If you go to Australia, it won’t take you long to see evidence of the country going more and more green. Green living in Australia has become one of the country’s priorities over the past decade and here are 6 examples to prove it:
Julia Gillard, Australia’s prime minister, has proposed to impose a special tax on all carbon emissions, in an effort to create a more green Australia. The tax is supposed to be in effect starting July 2012. Many claim this to be a key move in moving Australia’s economy away from fossil fuel dependence.
2) The World’s Biggest Solar Power Plant
Another example of prioritizing green living in Australia is its government funding of a solar power plant in Victoria, which is the largest of its kind in the world. When this plant is built, it is projected to prevent some 11 million tons of carbon dioxide from being emitted into the atmosphere, as well as annually provide 60,000 homes with electricity.
3) Canberra – the Greenest City
The best example of a green Australia today is its own capital city, which is well underway to becoming the country’s greenest city. Per capita, Canberra boasts the biggest investments in construction projects considered sustainable. These include a variety of small and medium-sized projects.
A two-tiered strategy is being implemented in Brisbane, which entails producing food that is locally grown right in urban settings. By introducing this system, Brisbane will be the world’s first city to include green roofs and urban farming into a sustainability action plan. The main goal of this plan is to decrease emissions of greenhouse gases, as well as improve local diets.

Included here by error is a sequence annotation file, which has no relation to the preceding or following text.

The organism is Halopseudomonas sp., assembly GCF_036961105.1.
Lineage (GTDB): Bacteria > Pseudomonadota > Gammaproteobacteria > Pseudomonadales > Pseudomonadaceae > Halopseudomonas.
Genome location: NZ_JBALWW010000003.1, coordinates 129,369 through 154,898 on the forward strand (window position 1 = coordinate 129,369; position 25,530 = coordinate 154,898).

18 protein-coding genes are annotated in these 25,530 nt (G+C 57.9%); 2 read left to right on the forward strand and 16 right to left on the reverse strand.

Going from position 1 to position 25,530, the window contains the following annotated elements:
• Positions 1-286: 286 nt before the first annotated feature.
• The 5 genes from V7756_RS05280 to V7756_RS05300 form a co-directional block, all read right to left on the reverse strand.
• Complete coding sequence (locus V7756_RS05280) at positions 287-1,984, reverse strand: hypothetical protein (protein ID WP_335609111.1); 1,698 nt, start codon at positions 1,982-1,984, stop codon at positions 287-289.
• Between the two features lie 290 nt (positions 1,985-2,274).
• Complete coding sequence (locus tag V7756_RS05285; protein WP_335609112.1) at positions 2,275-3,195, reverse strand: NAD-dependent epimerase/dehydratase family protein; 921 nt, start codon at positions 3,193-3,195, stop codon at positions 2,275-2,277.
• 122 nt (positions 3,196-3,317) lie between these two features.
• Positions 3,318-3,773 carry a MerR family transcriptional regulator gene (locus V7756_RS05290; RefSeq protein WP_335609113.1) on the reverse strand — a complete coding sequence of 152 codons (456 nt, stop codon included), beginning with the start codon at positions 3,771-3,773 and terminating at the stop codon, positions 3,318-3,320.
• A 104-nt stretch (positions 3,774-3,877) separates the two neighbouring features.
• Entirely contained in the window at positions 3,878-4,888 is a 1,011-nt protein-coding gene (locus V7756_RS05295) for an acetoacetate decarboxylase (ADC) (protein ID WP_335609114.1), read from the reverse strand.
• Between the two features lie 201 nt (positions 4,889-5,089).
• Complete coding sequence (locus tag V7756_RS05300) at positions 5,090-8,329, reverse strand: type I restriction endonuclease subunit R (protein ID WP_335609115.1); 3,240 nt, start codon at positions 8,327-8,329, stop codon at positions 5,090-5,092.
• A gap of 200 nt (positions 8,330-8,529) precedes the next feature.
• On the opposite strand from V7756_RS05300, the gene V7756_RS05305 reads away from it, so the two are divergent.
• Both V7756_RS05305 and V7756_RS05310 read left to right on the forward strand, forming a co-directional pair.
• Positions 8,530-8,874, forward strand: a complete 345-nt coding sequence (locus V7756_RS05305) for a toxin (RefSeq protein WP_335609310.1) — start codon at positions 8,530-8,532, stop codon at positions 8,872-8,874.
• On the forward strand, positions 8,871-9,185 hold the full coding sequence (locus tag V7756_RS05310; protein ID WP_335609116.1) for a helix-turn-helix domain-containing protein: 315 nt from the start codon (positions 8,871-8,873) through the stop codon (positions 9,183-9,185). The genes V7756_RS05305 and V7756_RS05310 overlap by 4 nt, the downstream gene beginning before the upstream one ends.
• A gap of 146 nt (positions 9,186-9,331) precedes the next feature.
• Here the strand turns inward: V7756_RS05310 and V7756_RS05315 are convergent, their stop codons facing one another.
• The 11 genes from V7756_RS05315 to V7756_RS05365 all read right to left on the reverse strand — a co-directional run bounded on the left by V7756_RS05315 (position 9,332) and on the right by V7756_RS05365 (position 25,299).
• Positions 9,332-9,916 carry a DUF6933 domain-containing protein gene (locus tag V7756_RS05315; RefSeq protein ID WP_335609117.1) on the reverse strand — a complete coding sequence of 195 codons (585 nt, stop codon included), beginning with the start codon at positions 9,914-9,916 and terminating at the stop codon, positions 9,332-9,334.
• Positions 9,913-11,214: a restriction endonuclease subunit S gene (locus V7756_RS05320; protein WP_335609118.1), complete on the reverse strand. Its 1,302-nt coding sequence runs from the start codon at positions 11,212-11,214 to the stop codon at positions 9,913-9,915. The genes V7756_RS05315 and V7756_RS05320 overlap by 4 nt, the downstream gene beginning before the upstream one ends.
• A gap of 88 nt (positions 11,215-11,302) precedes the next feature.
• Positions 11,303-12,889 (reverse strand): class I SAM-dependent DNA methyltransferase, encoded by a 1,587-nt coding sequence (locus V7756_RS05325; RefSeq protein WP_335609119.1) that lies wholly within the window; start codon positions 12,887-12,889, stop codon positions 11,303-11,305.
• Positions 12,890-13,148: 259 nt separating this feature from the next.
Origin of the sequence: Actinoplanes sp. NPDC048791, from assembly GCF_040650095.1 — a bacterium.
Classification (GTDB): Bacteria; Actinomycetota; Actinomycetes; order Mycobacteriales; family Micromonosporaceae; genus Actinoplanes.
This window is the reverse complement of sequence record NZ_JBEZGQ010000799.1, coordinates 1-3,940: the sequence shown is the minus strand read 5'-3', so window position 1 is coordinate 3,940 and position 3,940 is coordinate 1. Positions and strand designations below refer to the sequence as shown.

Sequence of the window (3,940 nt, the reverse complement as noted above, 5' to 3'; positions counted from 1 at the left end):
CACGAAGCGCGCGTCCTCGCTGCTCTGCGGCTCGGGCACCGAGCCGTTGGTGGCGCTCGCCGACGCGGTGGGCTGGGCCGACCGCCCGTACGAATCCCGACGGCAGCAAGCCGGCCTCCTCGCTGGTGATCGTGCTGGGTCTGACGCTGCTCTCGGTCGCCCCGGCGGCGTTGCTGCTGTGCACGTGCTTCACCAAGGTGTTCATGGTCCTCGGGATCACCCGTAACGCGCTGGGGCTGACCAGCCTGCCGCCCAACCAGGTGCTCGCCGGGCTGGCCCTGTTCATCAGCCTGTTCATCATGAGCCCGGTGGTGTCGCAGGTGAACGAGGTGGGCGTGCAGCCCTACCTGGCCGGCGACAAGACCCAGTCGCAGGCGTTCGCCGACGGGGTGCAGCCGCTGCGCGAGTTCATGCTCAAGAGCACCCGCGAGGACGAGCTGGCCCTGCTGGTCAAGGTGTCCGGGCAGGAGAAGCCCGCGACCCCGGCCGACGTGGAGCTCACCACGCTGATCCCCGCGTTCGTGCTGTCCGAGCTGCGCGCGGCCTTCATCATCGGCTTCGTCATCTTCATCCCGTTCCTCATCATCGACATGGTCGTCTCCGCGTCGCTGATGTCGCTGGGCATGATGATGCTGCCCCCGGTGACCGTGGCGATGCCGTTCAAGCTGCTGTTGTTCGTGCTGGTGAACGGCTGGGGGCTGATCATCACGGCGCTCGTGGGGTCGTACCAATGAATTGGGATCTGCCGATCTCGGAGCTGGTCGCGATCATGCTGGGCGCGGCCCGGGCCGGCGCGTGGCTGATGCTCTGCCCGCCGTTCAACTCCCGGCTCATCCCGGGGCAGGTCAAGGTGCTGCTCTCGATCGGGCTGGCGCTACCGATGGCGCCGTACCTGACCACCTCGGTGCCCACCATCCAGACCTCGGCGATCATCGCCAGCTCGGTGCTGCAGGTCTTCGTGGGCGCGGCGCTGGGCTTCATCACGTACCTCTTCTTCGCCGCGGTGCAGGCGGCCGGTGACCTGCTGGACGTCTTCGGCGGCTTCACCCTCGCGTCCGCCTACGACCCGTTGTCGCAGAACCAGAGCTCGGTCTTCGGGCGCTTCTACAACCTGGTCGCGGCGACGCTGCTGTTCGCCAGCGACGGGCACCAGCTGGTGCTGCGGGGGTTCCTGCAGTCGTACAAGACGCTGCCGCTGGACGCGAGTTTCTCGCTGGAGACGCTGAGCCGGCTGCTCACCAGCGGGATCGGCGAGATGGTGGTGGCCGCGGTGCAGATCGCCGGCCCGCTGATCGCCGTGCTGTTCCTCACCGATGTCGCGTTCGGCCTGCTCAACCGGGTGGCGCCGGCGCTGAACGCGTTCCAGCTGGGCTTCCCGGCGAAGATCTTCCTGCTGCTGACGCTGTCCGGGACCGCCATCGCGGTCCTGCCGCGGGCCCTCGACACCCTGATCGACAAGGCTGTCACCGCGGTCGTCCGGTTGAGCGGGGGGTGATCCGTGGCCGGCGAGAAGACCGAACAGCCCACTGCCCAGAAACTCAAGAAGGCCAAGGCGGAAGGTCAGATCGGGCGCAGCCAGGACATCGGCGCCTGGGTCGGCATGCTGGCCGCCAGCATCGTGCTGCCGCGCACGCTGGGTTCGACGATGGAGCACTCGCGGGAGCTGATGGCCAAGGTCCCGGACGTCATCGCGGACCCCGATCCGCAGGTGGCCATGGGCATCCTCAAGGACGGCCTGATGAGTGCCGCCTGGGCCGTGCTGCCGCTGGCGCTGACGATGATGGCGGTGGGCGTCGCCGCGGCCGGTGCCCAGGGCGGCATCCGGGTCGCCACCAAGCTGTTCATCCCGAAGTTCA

5) The Smart Grid Energy System
Sydney’s city planners are creating new uses for its Central Park with a project that entails a ‘mixed use of urban space’, including living and work spaces, retail, recreational and school activities. This project is due to become the global benchmark for sustainable living, because its facilities will all be using their own system of smart grid electricity. Here it will be possible to obtain energy from "trigeneration generators”, which is a system that generates mechanical energy, heating and cooling from one single source. The usage of energy will be timed, and any excess electricity that is not used up will be transferred to the neighborhoods nearby. There will also be state of the art systems to convert rainwater into water suitable for drinking, as well as systems that will turn wastewater into water that is suitable for clothes-washing and gardening. The job market will benefit from this as well, creating as many as 6,000 permanent jobs and 1,200 temporary construction jobs.
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